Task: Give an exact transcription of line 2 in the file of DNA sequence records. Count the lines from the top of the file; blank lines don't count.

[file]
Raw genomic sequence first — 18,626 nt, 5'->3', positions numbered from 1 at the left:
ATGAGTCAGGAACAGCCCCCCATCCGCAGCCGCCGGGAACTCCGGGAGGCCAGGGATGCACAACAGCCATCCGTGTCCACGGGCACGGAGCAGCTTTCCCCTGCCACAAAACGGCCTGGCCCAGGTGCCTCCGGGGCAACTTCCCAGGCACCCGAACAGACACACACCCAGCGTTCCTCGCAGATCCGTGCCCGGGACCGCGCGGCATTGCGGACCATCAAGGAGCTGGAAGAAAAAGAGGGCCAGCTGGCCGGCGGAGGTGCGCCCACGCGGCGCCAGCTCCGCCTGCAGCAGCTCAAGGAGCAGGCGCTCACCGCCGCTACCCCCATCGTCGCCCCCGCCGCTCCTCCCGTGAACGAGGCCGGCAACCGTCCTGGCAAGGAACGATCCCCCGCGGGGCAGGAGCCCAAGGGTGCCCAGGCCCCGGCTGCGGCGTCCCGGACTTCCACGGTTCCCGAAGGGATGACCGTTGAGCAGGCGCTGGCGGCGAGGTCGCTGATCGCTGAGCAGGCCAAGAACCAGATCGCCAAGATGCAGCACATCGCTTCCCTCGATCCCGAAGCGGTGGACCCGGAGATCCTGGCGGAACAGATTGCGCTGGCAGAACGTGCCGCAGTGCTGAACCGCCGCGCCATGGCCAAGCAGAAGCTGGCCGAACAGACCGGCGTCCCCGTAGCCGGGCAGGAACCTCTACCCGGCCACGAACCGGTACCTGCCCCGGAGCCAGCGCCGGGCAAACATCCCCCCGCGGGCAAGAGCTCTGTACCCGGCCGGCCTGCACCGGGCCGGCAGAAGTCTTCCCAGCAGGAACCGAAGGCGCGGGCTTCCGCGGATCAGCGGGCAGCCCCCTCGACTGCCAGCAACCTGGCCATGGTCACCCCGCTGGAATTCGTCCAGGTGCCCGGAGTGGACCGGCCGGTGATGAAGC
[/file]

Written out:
ATGAGTCAGGAACAGCCCCCCATCCGCAGCCGCCGGGAACTCCGGGAGGCCAGGGATGCACAACAGCCATCCGTGTCCACGGGCACGGAGCAGCTTTCCCCTGCCACAAAACGGCCTGGCCCAGGTGCCTCCGGGGCAACTTCCCAGGCACCCGAACAGACACACACCCAGCGTTCCTCGCAGATCCGTGCCCGGGACCGCGCGGCATTGCGGACCATCAAGGAGCTGGAAGAAAAAGAGGGCCAGCTGGCCGGCGGAGGTGCGCCCACGCGGCGCCAGCTCCGCCTGCAGCAGCTCAAGGAGCAGGCGCTCACCGCCGCTACCCCCATCGTCGCCCCCGCCGCTCCTCCCGTGAACGAGGCCGGCAACCGTCCTGGCAAGGAACGATCCCCCGCGGGGCAGGAGCCCAAGGGTGCCCAGGCCCCGGCTGCGGCGTCCCGGACTTCCACGGTTCCCGAAGGGATGACCGTTGAGCAGGCGCTGGCGGCGAGGTCGCTGATCGCTGAGCAGGCCAAGAACCAGATCGCCAAGATGCAGCACATCGCTTCCCTCGATCCCGAAGCGGTGGACCCGGAGATCCTGGCGGAACAGATTGCGCTGGCAGAACGTGCCGCAGTGCTGAACCGCCGCGCCATGGCCAAGCAGAAGCTGGCCGAACAGACCGGCGTCCCCGTAGCCGGGCAGGAACCTCTACCCGGCCACGAACCGGTACCTGCCCCGGAGCCAGCGCCGGGCAAACATCCCCCCGCGGGCAAGAGCTCTGTACCCGGCCGGCCTGCACCGGGCCGGCAGAAGTCTTCCCAGCAGGAACCGAAGGCGCGGGCTTCCGCGGATCAGCGGGCAGCCCCCTCGACTGCCAGCAACCTGGCCATGGTCACCCCGCTGGAATTCGTCCAGGTGCCCGGAGTGGACCGGCCGGTGATGAAGC